CEO Anne Lauvergeon told reporters in Tokyo on Tuesday that Areva -- one of the world's largest nuclear energy firms -- will build the facility to remove radioactive substances from the contaminated water.
The facility is to use chemical agents to remove radioactive iodine and cesium from contaminated water. The concentration of the radioactive substances is to be reduced to one-one thousandth to one-ten thousandth of the current level. A similar system is already in place in France.
Lauvergeon said it is most important to decontaminate the water at the plant, and that her company will try to do this in every possible way.
TEPCO told reporters on the same day that it has adopted Areva's proposal. The company says it will first transfer the contaminated water into a waste processing facility at the plant, and then decontaminate 1,200 tons of the water per day. It hopes to use decontaminated water to cool the reactors.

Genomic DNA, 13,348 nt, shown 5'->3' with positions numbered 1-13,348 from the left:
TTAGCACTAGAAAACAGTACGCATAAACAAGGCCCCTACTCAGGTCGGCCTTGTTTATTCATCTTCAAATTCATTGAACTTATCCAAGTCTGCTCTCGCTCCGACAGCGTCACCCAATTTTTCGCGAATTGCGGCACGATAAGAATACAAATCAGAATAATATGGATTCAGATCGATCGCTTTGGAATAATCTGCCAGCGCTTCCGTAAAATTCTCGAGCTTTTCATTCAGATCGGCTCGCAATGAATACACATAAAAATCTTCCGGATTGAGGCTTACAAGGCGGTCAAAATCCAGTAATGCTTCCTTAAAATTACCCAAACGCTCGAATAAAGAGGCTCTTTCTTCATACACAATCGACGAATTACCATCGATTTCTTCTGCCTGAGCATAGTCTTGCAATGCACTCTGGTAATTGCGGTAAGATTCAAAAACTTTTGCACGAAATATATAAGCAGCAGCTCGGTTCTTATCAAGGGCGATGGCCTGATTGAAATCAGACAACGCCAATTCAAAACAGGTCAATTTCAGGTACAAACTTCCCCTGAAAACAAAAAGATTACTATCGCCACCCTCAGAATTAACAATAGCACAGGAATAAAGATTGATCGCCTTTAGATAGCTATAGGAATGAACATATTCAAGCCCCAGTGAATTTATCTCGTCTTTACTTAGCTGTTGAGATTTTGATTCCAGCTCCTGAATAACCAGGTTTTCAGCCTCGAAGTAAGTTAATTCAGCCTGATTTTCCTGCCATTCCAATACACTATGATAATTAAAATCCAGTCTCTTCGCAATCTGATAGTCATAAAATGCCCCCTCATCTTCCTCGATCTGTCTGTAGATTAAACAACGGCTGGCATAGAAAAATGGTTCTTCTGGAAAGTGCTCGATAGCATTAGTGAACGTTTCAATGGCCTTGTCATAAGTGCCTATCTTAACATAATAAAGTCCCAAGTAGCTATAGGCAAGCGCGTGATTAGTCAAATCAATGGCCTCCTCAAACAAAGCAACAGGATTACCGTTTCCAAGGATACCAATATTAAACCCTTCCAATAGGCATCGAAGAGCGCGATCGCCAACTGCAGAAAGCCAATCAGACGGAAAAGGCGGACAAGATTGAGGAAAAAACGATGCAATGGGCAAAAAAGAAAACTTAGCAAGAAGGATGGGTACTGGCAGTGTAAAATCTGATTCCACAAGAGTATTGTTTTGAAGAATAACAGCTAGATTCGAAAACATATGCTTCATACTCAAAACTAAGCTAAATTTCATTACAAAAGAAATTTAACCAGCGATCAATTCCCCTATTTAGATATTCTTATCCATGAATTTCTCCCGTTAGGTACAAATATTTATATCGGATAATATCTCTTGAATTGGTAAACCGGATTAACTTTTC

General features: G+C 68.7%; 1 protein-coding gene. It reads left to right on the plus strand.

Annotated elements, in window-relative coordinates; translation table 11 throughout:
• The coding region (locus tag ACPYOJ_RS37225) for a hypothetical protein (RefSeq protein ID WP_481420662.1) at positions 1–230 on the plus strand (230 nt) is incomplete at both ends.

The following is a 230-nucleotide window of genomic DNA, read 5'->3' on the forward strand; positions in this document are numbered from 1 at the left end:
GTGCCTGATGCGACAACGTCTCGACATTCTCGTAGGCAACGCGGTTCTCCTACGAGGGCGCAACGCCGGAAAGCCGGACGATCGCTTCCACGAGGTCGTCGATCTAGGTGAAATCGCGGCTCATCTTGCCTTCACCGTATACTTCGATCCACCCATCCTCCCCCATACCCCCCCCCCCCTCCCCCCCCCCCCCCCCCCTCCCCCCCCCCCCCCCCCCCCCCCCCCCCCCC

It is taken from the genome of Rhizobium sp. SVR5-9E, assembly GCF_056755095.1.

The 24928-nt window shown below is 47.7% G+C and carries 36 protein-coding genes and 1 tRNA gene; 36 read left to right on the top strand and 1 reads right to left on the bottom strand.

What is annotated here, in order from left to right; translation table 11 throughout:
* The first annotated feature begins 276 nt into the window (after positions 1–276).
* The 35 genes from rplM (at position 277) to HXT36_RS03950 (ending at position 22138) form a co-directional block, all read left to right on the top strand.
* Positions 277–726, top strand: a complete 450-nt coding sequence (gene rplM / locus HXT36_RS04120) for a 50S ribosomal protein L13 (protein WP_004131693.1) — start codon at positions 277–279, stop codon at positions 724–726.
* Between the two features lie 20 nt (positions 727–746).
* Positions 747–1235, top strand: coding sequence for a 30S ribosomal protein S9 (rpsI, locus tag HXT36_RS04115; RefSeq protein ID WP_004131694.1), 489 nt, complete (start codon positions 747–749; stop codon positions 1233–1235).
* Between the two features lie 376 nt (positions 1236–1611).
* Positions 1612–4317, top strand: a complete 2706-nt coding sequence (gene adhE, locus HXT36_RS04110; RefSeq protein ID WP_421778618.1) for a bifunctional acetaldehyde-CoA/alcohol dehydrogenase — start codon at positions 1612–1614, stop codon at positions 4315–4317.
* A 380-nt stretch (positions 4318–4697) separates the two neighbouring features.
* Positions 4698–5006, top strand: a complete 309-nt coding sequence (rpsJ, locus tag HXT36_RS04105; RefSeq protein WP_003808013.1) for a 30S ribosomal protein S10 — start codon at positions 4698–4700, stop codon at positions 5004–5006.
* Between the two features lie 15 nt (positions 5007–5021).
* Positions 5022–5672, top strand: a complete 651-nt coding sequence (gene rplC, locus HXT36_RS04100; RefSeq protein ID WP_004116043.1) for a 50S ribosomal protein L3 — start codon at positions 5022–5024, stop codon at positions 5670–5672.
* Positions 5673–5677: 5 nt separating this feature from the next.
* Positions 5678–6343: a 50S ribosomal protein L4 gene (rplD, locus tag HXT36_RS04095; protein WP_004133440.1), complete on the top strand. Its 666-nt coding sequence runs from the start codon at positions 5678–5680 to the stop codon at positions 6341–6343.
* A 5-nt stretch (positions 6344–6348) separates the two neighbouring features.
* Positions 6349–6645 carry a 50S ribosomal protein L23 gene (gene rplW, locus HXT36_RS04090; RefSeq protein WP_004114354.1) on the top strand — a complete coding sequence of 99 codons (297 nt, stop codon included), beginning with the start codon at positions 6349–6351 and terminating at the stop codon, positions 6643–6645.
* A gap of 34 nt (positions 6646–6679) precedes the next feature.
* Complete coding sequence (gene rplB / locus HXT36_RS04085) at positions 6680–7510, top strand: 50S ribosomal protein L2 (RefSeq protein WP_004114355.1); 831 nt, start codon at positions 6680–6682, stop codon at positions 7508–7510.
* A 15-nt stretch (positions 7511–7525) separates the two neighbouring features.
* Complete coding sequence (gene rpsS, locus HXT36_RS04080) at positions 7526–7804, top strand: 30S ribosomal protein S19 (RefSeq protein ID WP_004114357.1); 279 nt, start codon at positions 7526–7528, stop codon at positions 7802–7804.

TEPCO hopes to start operating the decontamination facility in June.


Voices from around

. The Daily Reading List .  

. . . . .

Architects, artists converge to brainstorm disaster relief
More than 200 people gathered for "Global PechaKucha Day - Inspire Japan" to listen to architects, artists and musicians present their ideas for raising disaster-relief funds.

source : Japan Times, April 19 2011

. . . . .

Japan tsunami survivors: defiance and dignity amid the wreckage
The stories of seven Japanese people who survived the 11 March tragedy and are trying to rebuild their lives
Kiwako Shimizu, teacher of Wada-ryu traditional dance, from Rikuzentakata
Yoshiyuki Kumagai, fisherman from Ofunato
Kenichiro Yagi, seafood entrepreneur from Ofunato
Michihiro Kono, 37, president of a soy sauce company from Rikuzentakata
Kyohei Takahashi, doctor from Minamisoma
Hiroko Iinuma and Miyoko Sasaki, sisters from Kamaishi
source : www.guardian.co.uk


だるまさんがころんだ Daruma has fallen down

life is over - the curtain is down

source : darumasangakoronda



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  1. quote
    Publication Date : 19-04-2011, The Nation (Thailand)